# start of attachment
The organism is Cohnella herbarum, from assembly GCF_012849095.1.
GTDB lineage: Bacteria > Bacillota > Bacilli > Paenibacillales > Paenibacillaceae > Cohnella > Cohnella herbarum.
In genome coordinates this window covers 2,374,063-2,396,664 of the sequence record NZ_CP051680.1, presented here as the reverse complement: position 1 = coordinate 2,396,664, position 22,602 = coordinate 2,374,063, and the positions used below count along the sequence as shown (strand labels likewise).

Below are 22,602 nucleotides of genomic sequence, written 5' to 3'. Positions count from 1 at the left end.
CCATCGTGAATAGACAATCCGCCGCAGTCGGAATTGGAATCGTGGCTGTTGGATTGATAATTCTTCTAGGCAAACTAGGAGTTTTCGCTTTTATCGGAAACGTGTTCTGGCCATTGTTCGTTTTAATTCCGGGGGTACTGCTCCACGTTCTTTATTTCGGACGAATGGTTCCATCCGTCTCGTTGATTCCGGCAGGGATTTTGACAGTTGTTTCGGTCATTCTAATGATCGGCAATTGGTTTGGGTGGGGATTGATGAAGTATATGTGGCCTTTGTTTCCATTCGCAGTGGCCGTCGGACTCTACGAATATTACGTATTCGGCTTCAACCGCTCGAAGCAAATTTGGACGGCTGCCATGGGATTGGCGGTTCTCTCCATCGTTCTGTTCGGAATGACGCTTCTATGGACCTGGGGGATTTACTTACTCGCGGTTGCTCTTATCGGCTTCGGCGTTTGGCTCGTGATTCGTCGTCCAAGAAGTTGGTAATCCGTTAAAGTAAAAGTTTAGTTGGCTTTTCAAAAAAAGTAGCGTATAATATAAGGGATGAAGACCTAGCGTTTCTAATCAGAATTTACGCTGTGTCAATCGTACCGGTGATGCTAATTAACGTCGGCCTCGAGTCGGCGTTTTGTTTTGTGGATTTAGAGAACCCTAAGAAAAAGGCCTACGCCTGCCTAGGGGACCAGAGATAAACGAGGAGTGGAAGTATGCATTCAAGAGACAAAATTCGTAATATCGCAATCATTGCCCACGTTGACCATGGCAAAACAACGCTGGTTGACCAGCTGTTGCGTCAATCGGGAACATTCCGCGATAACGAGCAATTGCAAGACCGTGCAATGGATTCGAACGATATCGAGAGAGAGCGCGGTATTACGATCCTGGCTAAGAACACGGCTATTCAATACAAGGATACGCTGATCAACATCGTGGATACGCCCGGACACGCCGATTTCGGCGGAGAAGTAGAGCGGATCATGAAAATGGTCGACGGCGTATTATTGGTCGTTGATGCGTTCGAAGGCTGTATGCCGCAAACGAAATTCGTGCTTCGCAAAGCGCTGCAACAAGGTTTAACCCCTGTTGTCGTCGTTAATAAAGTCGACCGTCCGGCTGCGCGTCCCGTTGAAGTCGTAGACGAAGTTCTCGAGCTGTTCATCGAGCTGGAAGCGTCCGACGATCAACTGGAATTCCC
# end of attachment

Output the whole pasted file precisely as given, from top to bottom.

The organism is Cohnella herbarum, from assembly GCF_012849095.1.
GTDB lineage: Bacteria > Bacillota > Bacilli > Paenibacillales > Paenibacillaceae > Cohnella > Cohnella herbarum.
In genome coordinates this window covers 2,374,063-2,396,664 of the sequence record NZ_CP051680.1, presented here as the reverse complement: position 1 = coordinate 2,396,664, position 22,602 = coordinate 2,374,063, and the positions used below count along the sequence as shown (strand labels likewise).

Below are 22,602 nucleotides of genomic sequence, written 5' to 3'. Positions count from 1 at the left end.
CCATCGTGAATAGACAATCCGCCGCAGTCGGAATTGGAATCGTGGCTGTTGGATTGATAATTCTTCTAGGCAAACTAGGAGTTTTCGCTTTTATCGGAAACGTGTTCTGGCCATTGTTCGTTTTAATTCCGGGGGTACTGCTCCACGTTCTTTATTTCGGACGAATGGTTCCATCCGTCTCGTTGATTCCGGCAGGGATTTTGACAGTTGTTTCGGTCATTCTAATGATCGGCAATTGGTTTGGGTGGGGATTGATGAAGTATATGTGGCCTTTGTTTCCATTCGCAGTGGCCGTCGGACTCTACGAATATTACGTATTCGGCTTCAACCGCTCGAAGCAAATTTGGACGGCTGCCATGGGATTGGCGGTTCTCTCCATCGTTCTGTTCGGAATGACGCTTCTATGGACCTGGGGGATTTACTTACTCGCGGTTGCTCTTATCGGCTTCGGCGTTTGGCTCGTGATTCGTCGTCCAAGAAGTTGGTAATCCGTTAAAGTAAAAGTTTAGTTGGCTTTTCAAAAAAAGTAGCGTATAATATAAGGGATGAAGACCTAGCGTTTCTAATCAGAATTTACGCTGTGTCAATCGTACCGGTGATGCTAATTAACGTCGGCCTCGAGTCGGCGTTTTGTTTTGTGGATTTAGAGAACCCTAAGAAAAAGGCCTACGCCTGCCTAGGGGACCAGAGATAAACGAGGAGTGGAAGTATGCATTCAAGAGACAAAATTCGTAATATCGCAATCATTGCCCACGTTGACCATGGCAAAACAACGCTGGTTGACCAGCTGTTGCGTCAATCGGGAACATTCCGCGATAACGAGCAATTGCAAGACCGTGCAATGGATTCGAACGATATCGAGAGAGAGCGCGGTATTACGATCCTGGCTAAGAACACGGCTATTCAATACAAGGATACGCTGATCAACATCGTGGATACGCCCGGACACGCCGATTTCGGCGGAGAAGTAGAGCGGATCATGAAAATGGTCGACGGCGTATTATTGGTCGTTGATGCGTTCGAAGGCTGTATGCCGCAAACGAAATTCGTGCTTCGCAAAGCGCTGCAACAAGGTTTAACCCCTGTTGTCGTCGTTAATAAAGTCGACCGTCCGGCTGCGCGTCCCGTTGAAGTCGTAGACGAAGTTCTCGAGCTGTTCATCGAGCTGGAAGCGTCCGACGATCAACTGGAATTCCC